Ex-wife of Jenkins asked him to admit to Billie-Jo murder

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The wife of the teacher convicted of murdering his foster daughter Billie-Jo Jenkins wrote to her husband as he awaited trial asking him to confess to the killing, it was revealed yesterday.

The wife of the teacher convicted of murdering his foster daughter Billie-Jo Jenkins wrote to her husband as he awaited trial asking him to confess to the killing, it was revealed yesterday.

Lois Jenkins wanted Sion Jenkins to admit to the murder of the 13-year-old for the sake of their other children, the Court of Appeal was told.

In the letter, written to Jenkins on 13 April 1997 while he was on bail, she wrote: "The girls would, I know, be relieved of enormous burdens if they felt human beings had the capacity to own up to things.

"I am living in constant awareness of the need for the children and others to experience again the reality of honesty and confession."

The letter was read out as Mrs Jenkins was being cross- examined at the hearing in which her former husband is appealing against his murder conviction and life sentence.

Jenkins' lawyers argued that as Mrs Jenkins became convinced of her husband's guilt she fabricated incriminating evidence for fear that her husband would be freed.

Clare Montgomery QC, for the defence, suggested that Mrs Jenkins tried "to convince your husband to confess that he had killed Billie-Jo, for the sake of the children" so that their daughters Annie and Charlotte, who were with him on the day of the murder, would not have to give evidence.

Mrs Jenkins said: "I did not see Sion Jenkins kill Billie-Jo and I will never be 100 per cent sure, but there is a difference between 100 per cent and thinking, and this is a personal letter."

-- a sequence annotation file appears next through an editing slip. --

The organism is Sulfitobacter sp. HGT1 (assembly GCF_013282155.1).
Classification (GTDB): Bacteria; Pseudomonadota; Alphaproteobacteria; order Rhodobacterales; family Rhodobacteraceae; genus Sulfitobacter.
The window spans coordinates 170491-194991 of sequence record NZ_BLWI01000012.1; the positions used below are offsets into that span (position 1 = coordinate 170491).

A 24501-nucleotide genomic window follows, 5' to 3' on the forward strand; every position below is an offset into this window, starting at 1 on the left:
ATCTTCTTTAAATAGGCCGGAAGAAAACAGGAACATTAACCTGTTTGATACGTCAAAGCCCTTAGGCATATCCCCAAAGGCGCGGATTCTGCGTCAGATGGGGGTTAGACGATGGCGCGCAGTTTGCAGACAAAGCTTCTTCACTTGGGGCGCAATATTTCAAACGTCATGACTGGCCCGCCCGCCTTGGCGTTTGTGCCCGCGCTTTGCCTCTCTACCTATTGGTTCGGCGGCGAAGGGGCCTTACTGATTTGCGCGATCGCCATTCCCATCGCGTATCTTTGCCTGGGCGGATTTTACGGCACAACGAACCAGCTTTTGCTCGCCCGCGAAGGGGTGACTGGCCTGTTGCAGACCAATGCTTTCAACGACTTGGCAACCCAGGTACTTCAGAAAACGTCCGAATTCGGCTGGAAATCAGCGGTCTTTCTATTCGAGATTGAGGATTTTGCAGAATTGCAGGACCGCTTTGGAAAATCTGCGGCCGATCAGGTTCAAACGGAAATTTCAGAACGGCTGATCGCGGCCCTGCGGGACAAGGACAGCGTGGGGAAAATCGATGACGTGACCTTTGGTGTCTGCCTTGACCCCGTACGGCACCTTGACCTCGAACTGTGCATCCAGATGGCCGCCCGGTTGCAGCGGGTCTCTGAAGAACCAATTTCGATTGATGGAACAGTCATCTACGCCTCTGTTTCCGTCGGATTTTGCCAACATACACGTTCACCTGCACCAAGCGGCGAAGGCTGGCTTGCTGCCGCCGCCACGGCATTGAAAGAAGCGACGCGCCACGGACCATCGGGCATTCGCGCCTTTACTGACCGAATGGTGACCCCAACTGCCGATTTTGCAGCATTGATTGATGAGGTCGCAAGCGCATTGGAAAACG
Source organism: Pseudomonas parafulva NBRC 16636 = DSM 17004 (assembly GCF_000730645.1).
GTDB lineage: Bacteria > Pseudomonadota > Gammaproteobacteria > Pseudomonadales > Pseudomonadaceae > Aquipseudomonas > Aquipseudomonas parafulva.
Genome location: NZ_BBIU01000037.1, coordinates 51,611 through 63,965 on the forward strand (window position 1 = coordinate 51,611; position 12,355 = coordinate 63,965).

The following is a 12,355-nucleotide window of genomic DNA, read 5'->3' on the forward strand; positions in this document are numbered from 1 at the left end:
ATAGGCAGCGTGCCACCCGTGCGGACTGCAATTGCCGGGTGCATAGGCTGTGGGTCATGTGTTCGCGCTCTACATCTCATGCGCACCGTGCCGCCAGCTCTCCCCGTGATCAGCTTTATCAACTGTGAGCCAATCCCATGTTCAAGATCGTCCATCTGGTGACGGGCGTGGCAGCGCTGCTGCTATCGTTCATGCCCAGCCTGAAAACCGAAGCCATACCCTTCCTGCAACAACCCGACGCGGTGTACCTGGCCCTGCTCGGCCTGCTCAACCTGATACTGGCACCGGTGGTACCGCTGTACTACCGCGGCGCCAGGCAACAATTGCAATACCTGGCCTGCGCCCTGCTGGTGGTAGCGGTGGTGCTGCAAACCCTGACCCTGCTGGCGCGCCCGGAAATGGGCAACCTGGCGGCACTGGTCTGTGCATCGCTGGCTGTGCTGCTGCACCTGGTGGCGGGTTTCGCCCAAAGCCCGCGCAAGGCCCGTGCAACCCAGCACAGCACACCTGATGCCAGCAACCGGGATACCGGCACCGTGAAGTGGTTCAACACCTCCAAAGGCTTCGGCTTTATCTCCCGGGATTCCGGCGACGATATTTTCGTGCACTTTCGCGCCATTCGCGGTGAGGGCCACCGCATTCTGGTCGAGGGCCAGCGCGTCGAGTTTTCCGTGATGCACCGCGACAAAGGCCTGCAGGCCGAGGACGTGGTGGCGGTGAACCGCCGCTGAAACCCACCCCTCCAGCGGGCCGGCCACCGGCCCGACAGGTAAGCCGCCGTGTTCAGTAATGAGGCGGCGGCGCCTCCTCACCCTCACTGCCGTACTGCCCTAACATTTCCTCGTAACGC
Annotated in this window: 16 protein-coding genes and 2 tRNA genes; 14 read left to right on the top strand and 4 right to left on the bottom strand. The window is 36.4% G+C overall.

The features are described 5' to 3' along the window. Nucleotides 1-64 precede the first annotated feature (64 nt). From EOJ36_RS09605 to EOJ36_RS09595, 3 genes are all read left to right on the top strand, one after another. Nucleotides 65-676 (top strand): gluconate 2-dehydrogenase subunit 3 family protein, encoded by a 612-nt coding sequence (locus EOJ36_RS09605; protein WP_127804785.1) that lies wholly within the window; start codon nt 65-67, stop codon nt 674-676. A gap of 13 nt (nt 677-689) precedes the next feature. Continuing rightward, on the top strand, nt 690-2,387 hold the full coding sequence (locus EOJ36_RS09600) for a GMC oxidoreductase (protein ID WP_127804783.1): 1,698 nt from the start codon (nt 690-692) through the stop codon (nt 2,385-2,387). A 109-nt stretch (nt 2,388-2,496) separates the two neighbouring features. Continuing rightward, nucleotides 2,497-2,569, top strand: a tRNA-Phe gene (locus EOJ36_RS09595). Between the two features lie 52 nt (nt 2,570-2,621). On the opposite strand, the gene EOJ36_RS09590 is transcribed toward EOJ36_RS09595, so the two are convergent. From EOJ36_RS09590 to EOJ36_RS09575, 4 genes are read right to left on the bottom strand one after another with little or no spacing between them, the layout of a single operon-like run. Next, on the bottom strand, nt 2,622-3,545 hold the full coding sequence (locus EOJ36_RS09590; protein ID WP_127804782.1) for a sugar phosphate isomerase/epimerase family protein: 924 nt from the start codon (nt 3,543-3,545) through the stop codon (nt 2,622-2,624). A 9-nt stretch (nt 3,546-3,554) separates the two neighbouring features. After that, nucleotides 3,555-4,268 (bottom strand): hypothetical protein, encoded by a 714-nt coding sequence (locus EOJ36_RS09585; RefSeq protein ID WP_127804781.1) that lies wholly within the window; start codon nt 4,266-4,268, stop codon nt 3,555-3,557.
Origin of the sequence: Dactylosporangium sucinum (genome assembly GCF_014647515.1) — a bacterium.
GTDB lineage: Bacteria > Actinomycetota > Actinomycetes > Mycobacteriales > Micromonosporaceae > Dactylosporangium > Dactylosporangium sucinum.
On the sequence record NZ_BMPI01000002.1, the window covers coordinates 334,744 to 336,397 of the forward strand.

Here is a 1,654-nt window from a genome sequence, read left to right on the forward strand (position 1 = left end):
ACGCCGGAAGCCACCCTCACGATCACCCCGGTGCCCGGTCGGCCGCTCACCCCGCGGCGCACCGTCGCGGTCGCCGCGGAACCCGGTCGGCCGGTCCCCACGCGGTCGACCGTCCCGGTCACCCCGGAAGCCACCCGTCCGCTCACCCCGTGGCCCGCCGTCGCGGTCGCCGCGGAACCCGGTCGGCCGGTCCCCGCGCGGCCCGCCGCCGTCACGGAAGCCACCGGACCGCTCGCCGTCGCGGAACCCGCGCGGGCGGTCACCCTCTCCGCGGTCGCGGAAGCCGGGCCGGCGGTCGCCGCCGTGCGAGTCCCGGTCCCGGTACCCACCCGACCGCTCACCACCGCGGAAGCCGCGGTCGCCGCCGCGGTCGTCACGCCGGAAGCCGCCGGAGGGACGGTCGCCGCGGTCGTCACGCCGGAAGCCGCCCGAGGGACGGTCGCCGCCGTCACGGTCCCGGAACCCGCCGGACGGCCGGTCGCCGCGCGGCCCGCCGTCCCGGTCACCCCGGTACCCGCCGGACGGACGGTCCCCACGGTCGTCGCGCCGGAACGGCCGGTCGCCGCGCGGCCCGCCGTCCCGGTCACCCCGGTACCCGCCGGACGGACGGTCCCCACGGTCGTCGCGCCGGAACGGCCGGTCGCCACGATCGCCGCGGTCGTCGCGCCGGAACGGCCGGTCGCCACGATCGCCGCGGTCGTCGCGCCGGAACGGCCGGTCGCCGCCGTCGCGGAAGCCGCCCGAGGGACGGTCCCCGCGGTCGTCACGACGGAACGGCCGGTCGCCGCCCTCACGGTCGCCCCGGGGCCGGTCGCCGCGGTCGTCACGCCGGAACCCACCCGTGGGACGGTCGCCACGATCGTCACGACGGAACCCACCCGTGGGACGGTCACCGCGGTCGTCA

Jenkins, 46, was jailed for life at Lewes Crown Court in 1998 for battering Billie-Jo to death with a metal tent spike at their home in Hastings, East Sussex, on 15 February 1997.

Mrs Jenkins revealed during cross examination the psychological damage and trauma the murder caused her daughters.

She said neither of them had properly spoken together about the day of the murder or received any in-depth counselling.

As part of the appeal process Charlotte, now 18, and Annie, 20, agreed to be interviewed again by the police about the murder.

"When we got home both of them ran upstairs and went into foetal positions on their beds [for] several hours," Mrs Jenkins, 43, said.

Ms Montgomery put it to her that her daughters were a far greater concern to her than her husband after Billie-Jo's murder. Mrs Jenkins replied: "I had to make a decision: either I look after my children or they will fall and crumble."

In his appeal, Jenkins' legal team alleges that his wife lied to the police and gave the impression that the girls were hostile towards him, and that this deterred his trial lawyers from calling their potentially crucial evidence on his behalf.

Earlier the court heard that Mrs Jenkins, a nurse who now lives with her daughters and her new partner in Tasmania, had told police that her daughter, Annie, had suggested that her husband had killed Billie-Jo because she had upset Annie. Ms Montgomery argued that Mrs Jenkins had made up the story ­ something she denied in court.

The hearing continues.